The primary purpose of this study was to explore the personal experiences of female and male engineering students in both Division I (17 females and 16 males) and Division II (11 females and 11 males) programs. Analyses of narratives of 55 undergraduate engineering students revealed that the sociocultural experiences of female and male students differ in substantial ways in that socialization processes into engineering are problematic for women, who often rely on one another to bolster their self-efficacy perceptions and resiliency. Another important finding is that Division II female students were provided much more support by both professors and male peers than were their Division I counterparts, who reported more incidents of negative interactions with male students, especially when working in collaborative groups.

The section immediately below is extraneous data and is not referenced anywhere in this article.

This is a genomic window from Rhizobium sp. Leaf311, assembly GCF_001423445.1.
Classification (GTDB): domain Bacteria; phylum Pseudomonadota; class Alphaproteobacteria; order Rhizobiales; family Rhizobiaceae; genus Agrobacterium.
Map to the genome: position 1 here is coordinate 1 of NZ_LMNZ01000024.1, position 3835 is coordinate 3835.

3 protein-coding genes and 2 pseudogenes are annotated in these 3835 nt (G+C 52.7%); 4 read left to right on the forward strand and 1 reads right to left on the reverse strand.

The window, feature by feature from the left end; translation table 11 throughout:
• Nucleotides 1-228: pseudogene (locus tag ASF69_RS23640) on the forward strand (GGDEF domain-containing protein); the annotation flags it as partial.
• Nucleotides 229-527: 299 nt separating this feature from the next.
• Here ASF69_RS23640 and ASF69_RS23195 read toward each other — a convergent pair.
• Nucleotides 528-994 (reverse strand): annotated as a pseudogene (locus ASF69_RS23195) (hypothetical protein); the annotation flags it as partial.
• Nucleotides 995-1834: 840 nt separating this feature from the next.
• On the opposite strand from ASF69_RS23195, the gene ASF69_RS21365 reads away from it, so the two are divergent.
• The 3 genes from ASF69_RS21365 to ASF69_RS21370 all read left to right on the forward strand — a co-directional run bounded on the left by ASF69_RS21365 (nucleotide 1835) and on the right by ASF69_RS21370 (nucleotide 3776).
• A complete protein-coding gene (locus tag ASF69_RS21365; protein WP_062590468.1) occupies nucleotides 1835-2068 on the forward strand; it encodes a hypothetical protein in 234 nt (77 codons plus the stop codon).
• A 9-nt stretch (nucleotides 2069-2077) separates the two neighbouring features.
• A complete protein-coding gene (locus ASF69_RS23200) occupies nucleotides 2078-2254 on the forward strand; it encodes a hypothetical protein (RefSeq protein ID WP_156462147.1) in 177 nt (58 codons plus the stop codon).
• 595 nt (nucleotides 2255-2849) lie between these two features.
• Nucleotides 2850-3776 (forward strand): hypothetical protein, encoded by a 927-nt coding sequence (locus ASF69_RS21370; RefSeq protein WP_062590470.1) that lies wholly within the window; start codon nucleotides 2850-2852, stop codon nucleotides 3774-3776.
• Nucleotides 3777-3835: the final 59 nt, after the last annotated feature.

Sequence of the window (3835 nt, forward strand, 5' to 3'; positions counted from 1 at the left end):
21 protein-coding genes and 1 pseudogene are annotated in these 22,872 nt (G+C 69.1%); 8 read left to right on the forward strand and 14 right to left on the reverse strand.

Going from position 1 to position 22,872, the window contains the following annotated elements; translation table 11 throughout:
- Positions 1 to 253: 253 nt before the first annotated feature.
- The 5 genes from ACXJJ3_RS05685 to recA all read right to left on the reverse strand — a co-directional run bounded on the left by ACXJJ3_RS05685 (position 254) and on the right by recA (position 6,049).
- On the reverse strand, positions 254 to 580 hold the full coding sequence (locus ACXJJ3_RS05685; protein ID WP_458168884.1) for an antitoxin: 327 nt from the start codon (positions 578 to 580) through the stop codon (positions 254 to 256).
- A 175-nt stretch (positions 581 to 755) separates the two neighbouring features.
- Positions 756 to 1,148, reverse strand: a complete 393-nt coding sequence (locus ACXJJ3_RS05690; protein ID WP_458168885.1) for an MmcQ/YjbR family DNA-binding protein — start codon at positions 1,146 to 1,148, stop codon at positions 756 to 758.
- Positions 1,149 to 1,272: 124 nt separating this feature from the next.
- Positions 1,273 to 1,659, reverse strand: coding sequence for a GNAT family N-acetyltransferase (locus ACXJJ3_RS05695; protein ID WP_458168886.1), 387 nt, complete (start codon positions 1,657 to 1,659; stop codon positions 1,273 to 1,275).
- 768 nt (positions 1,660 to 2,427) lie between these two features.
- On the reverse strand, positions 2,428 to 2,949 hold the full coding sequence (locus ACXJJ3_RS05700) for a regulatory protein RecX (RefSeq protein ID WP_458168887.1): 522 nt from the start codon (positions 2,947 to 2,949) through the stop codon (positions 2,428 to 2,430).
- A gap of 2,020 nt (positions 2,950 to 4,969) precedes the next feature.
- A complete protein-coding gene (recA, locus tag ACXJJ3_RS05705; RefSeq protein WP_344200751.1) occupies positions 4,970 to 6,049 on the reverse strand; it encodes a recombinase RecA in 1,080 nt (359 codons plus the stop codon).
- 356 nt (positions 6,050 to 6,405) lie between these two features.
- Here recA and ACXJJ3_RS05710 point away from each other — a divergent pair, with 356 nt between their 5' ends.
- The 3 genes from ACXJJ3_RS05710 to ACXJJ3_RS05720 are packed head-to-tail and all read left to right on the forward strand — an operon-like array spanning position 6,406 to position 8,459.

Riney, Mark R. and Froeschle, Janet
"SOCIALIZATION PROCESSES OF ENGINEERING STUDENTS: DIFFERENCES IN THE EXPERIENCES OF FEMALES AND MALES,"
Administrative Issues Journal:
1, Article 10.
Available at: http://dc.swosu.edu/aij/vol2/iss1/10